According to the Australian Bureau of Statistics, between 2014-2015 22,700 Australians underwent weight-loss surgery.
63% of Australians over the age of 18 were recorded as being either overweight or obese (that's more than half of the adult population).
If you're a numbers person, that's 11.2 million people.
4.9 million of those people were considered obese.
1 in 4 children were recorded as being overweight and obese, with just over half meeting the daily requirements for fruit and only 5% of children meeting the daily requirements for vegetables.
Being overweight or obese increases a person's risk for developing long-term health conditions such as Heart Disease, Type 2 Diabetes and High Blood Pressure; and autopsies conducted on children as young as 10 found the early stages of cardiovascular disease to already be present.
Let that sink in for a moment...
Our children already have the beginnings of Heart Disease.
So what does the saying 'everything in moderation' have to do with Hans Christian Anderson's childhood tale The Emperor's New Clothes?
Well, we all know the emperor discovered his beautiful new clothes did not exist and I'm here to tell you, that lovely myth we've all heard a thousand times in relation to cakes, biscuits, sweets, chips and ice cream known as 'everything in moderation' is as non-existent as the emperor's clothes.
(Ok, fine, it exists for like 5 people that everyone hates. ;-))
Let me explain why:
We all know the processed foods we consume are designed to be highly addictive, so that we keep coming back for more. The manufacturers don't want us to consume the recommended serving size, they're literally banking on our inability to consume their product in moderation.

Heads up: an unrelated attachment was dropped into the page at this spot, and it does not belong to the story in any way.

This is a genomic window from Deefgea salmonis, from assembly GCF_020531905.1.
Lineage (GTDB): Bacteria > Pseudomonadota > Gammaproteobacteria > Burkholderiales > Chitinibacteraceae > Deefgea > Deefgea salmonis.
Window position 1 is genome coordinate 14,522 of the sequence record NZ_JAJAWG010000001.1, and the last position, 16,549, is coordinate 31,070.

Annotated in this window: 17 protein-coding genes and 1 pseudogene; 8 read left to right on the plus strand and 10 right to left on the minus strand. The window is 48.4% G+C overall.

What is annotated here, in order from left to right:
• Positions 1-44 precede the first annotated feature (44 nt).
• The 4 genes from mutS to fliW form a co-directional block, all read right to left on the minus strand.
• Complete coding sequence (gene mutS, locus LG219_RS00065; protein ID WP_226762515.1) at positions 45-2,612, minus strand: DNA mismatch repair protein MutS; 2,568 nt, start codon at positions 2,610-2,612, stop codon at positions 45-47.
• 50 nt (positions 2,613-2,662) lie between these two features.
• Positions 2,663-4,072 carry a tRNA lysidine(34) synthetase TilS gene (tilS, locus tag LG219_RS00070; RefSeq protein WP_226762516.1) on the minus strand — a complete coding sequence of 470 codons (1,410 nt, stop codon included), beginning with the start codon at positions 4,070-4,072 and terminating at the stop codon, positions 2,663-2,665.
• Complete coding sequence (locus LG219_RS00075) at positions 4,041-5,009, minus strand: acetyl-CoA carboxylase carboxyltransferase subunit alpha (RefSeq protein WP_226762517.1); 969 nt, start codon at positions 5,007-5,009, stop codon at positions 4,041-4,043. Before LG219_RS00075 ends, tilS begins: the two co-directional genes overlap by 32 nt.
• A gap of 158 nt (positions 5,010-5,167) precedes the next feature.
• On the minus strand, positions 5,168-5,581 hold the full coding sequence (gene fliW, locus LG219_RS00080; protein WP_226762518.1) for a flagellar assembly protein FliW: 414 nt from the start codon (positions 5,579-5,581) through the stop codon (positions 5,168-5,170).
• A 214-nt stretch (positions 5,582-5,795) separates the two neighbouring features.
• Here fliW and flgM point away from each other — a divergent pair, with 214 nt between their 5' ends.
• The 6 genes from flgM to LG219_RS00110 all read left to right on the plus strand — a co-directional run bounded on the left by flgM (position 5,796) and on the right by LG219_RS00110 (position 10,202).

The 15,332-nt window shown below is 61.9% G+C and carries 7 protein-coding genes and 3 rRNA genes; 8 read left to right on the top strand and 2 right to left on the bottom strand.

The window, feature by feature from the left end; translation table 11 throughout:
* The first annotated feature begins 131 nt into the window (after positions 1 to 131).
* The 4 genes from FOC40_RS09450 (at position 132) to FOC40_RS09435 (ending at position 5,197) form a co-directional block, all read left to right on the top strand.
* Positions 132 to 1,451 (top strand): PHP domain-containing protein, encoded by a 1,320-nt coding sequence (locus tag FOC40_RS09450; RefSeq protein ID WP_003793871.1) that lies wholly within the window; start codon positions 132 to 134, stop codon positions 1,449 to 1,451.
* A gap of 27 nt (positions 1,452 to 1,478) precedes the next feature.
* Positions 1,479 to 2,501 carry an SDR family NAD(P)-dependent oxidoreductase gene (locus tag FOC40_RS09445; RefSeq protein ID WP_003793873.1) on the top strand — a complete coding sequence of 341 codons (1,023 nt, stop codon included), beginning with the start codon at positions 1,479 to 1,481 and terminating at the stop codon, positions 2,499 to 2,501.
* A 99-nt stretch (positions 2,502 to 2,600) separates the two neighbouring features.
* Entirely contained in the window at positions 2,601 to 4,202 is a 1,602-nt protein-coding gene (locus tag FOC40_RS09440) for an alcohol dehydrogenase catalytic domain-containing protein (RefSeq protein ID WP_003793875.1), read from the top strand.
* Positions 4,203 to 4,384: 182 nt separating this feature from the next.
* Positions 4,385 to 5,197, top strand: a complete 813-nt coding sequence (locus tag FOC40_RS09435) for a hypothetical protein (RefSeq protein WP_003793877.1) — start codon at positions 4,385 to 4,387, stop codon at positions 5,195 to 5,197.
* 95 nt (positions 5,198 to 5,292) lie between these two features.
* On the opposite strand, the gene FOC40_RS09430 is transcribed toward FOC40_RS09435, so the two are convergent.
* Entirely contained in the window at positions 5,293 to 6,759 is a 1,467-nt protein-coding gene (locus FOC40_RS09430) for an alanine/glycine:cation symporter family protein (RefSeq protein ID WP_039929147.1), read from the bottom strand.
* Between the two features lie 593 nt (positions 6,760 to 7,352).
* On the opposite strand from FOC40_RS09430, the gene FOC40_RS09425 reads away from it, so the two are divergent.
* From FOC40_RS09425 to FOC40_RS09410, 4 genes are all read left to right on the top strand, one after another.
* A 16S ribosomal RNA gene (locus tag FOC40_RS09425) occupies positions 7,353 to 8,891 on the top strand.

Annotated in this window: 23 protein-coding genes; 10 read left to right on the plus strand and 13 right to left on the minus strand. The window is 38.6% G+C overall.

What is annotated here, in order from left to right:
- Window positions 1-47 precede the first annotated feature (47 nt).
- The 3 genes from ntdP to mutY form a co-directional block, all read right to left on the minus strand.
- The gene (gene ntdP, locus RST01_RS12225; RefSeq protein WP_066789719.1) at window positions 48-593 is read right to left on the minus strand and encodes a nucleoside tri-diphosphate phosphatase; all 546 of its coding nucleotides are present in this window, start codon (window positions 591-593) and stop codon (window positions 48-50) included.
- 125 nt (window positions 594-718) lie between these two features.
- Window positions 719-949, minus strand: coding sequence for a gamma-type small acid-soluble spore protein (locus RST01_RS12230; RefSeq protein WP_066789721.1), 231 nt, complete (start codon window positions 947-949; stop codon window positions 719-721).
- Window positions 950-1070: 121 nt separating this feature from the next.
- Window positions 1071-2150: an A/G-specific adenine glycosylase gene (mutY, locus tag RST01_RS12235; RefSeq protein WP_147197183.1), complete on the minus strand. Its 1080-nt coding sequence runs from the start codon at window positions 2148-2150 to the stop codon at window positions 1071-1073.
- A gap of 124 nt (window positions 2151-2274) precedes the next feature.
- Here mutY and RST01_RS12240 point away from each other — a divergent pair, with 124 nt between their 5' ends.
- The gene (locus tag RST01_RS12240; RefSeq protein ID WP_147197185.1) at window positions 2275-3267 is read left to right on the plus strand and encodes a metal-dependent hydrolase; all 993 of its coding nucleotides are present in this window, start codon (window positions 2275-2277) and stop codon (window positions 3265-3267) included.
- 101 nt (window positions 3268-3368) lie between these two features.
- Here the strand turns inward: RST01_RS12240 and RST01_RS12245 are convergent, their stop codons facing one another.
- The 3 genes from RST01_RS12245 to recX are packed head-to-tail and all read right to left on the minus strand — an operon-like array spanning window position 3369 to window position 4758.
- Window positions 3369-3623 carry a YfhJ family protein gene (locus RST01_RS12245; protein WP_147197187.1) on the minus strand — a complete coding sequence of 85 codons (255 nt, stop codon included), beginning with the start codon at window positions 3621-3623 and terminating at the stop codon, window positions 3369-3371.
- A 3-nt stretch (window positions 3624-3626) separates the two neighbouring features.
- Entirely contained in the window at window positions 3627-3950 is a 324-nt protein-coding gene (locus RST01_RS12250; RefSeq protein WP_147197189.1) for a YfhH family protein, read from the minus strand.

In a time when obesity rates are at an all time high, when it is obvious that most humans are completely unable to say no to that second handful of chips, that second piece of cake.
Have you ever tried to have one handful of popcorn at the movies?..
Have you ever managed to consume only the recommended serving amount contained within a tub of ice cream?
When it comes to the refined sugars, salts and fats found in processed and packaged foods, humans have proven themselves pretty terrible moderators.
In Dr Doug Lisle's insightful book The Pleasure Trap we learn how humans are hardwired to seek out high caloric density foods, how we are designed to feast on foods that contain a the highest amount of calories/energy to sustain us through times of famine, or through times when we required large amounts of energy, fleeing bears for example.
Our bodies are super smart and designed for survival, however, they're not designed for the abundance of rich, calorie dense foods that we have at our fingertips post World War 2. As natural herbivores, our bodies are perfectly designed, from our teeth and fingers, to our intestines, for picking berries and grinding and digesting nuts, seeds and other plant foods. The foods we would have eaten in nature during these times, were nutrient dense, whole, plant foods. We might have eaten a couple of handfuls of nuts and seeds, fruits and whole grains that would have been fairly low in calories, with a low glycaemic index and as a result, the energy would have released gradually and sustained our bodies for a longer period of time before we felt the need to seek more.
We definitely weren't eating a completely nutrient bereft Quarter Pounder followed by a McFlurry back in the ye oldie days, these foods give our bodies a huge spike in insulin and over a days worth of calories from refined sugars and saturated fats. Unfortunately these foods result in us crashing shortly after consuming them and because they are void of nutrients our bodies, being the intelligent biocomputers that they are, chase the nutrients missing that are necessary for our survival, forcing us to eat more and more in hopes that we'll make a better, more nutrient rich choice at the next meal or snack. Which we rarely do.
The main issue, outside of these foods being nutrient dead zones, is that they are addictive. We can't eat these foods in moderation just like we can't do Heroin in moderation, or smoke a few cigarettes in moderation. Sure, a small handful of people may try a cigarette or even hard drugs and everything is cool bananas (don't try it for yourself!), but we all know those stories are few and far between and most of us wouldn't buy our loved ones some heroin on the way home from footy training on the off chance they might be one of the lucky ones who has a wicked AF time and can quit the next day.
It sounds ridiculous doesn't it?
Because it is ridiculous!
As if we would give our kids something as dangerous and addictive as heroin on the way home from footy training.